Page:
* Any views expressed in this opinion piece are those of the author and not of Thomson Reuters Foundation.LGBT History Month celebrates the rich diversity of gay and trans people and their contributions to society
Sue Sanders is professor emeritus at the Harvey Milk Institute and founder of LGBT History Month UK
For years, LGBT+ people and issues were either invisible or were presented extremely negatively. We were lied to by omission.
Children in schools could be reading novels, plays or poetry written by LGBT+ people but that was never revealed. It was assumed that everybody was heterosexual. The effect of Section 28, which prohibited local authorities in England, Scotland and Wales between 1988 and 2003 from “promoting” homosexuality, meant that teachers remained silent in the face of profound homophobia, biphobia, and transphobia.
The result was massive bullying in schools, something I prefer to call a hate crime, which led to physical attacks and gave rise to self-doubt, mental health problems and, in extreme cases, suicide. The atmosphere for LGBT+ people in schools, in the workplace and even at home became toxic.
In 2003, Section 28 was finally rescinded and Britain’s Labour Party began to talk about organising legislation that would cover sexual orientation and gender, as well as requiring those organisations that received government money to outlaw discrimination, advance equal opportunity and foster good relations.
Paul Patrick and I, the then co-chairs of Schools OUT UK, decided to explore the founding of a dedicated month of events that would celebrate the contribution of gay, bisexual, lesbian and trans people to society. And in 2004, LGBT History Month was launched.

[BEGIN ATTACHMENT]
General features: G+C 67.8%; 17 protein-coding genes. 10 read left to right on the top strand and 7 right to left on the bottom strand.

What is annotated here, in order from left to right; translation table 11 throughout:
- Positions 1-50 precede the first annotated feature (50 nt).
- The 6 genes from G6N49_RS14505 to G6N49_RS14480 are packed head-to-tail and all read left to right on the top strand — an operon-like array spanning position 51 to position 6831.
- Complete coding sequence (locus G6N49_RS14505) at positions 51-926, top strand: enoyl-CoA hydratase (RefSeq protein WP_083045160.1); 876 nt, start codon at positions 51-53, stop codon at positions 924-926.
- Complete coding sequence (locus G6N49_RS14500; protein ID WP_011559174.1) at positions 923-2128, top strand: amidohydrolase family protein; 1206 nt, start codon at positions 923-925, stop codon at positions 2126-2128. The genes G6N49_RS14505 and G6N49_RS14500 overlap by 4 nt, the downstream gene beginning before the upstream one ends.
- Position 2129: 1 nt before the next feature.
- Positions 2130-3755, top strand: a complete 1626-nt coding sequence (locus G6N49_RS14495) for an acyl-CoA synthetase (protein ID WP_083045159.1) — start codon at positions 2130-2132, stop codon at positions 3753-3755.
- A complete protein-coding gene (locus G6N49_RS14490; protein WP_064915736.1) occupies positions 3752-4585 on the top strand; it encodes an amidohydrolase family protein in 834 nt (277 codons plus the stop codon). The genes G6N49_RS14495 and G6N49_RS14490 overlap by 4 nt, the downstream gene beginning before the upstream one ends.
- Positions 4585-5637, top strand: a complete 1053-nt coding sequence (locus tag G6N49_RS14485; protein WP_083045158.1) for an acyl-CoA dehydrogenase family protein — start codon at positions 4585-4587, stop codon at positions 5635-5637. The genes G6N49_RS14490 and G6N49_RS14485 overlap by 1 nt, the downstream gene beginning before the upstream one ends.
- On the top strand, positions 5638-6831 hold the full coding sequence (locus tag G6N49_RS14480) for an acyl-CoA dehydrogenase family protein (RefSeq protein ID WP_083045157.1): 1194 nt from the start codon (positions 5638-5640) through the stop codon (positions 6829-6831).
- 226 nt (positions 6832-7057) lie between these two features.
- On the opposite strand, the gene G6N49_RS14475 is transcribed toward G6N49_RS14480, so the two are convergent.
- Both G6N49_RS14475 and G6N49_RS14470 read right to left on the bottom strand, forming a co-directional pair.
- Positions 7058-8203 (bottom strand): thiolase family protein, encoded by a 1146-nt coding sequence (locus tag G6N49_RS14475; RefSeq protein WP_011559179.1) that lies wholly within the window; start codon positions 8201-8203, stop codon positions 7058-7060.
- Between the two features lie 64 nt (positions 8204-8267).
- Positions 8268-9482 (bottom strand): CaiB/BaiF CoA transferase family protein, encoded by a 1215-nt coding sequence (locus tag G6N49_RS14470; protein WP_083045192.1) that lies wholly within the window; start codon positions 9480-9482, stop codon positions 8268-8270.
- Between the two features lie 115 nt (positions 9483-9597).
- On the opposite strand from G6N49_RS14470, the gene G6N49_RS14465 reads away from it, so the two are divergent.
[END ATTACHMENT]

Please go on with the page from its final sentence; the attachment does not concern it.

Fifteen years on, this year our themes are peace, reconciliation and activism centred around four main people: murdered Brazilian politician Marielle Franco, German sexologist Magnus Hirschfield, British poet Robert Graves and U.S. activist and drag queen Marsha P. Johnson.
We want to reflect the rich diversity of our community and introduce key figures from the past to today’s younger generation.
Over the years, white gay men have become more visible, but the rest of our community, especially those who are disabled, are still underrepresented in schools or in the media.
Certainly, many museums in 2017 made a particular effort to commemorate the 50th anniversary of the partial decriminalisation of homosexuality, but there is a long way to go before the full diversity of our community is represented.
LGBT History Month is passionate about being fully representative and consistently strives to both educate institutions and ensure that our resources reflect that passion. We chose February for its school half term in Britain, and we hoped that libraries museums and theatres, among other institutions, would also embrace the month and give teachers the confidence to celebrate the month in their schools.
Under the 2010 Equality Act, there is a requirement to protect pupils from discrimination on the basis of their sexuality. Last year, the government announced it would include tuition on gay relationships as part of the national curriculum.
It is critical that teachers ensure the rich diversity of LGBT+ people and their contributions are made visible. Shining a light on discrimination is the best way to fight prejudice.
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